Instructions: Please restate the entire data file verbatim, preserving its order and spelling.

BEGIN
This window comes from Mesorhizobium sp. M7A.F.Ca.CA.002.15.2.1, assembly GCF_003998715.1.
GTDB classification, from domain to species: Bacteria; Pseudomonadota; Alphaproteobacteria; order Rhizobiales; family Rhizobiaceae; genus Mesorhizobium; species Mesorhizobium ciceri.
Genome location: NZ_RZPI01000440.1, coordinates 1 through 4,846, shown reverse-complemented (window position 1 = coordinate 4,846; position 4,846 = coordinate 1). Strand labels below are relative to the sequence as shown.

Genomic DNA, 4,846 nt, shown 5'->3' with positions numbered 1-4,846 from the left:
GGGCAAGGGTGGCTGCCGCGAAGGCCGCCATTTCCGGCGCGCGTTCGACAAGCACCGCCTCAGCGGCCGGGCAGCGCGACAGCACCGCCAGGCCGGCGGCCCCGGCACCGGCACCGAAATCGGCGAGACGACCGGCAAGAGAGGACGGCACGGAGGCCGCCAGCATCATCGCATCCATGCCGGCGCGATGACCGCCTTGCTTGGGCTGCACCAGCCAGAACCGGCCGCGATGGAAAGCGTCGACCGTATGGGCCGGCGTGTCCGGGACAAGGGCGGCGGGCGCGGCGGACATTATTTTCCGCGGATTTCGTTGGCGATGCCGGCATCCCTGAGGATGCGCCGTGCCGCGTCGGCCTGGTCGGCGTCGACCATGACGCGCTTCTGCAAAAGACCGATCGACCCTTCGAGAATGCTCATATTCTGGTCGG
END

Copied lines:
This window comes from Mesorhizobium sp. M7A.F.Ca.CA.002.15.2.1, assembly GCF_003998715.1.
GTDB classification, from domain to species: Bacteria; Pseudomonadota; Alphaproteobacteria; order Rhizobiales; family Rhizobiaceae; genus Mesorhizobium; species Mesorhizobium ciceri.
Genome location: NZ_RZPI01000440.1, coordinates 1 through 4,846, shown reverse-complemented (window position 1 = coordinate 4,846; position 4,846 = coordinate 1). Strand labels below are relative to the sequence as shown.

Genomic DNA, 4,846 nt, shown 5'->3' with positions numbered 1-4,846 from the left:
GGGCAAGGGTGGCTGCCGCGAAGGCCGCCATTTCCGGCGCGCGTTCGACAAGCACCGCCTCAGCGGCCGGGCAGCGCGACAGCACCGCCAGGCCGGCGGCCCCGGCACCGGCACCGAAATCGGCGAGACGACCGGCAAGAGAGGACGGCACGGAGGCCGCCAGCATCATCGCATCCATGCCGGCGCGATGACCGCCTTGCTTGGGCTGCACCAGCCAGAACCGGCCGCGATGGAAAGCGTCGACCGTATGGGCCGGCGTGTCCGGGACAAGGGCGGCGGGCGCGGCGGACATTATTTTCCGCGGATTTCGTTGGCGATGCCGGCATCCCTGAGGATGCGCCGTGCCGCGTCGGCCTGGTCGGCGTCGACCATGACGCGCTTCTGCAAAAGACCGATCGACCCTTCGAGAATGCTCATATTCTGGTCGG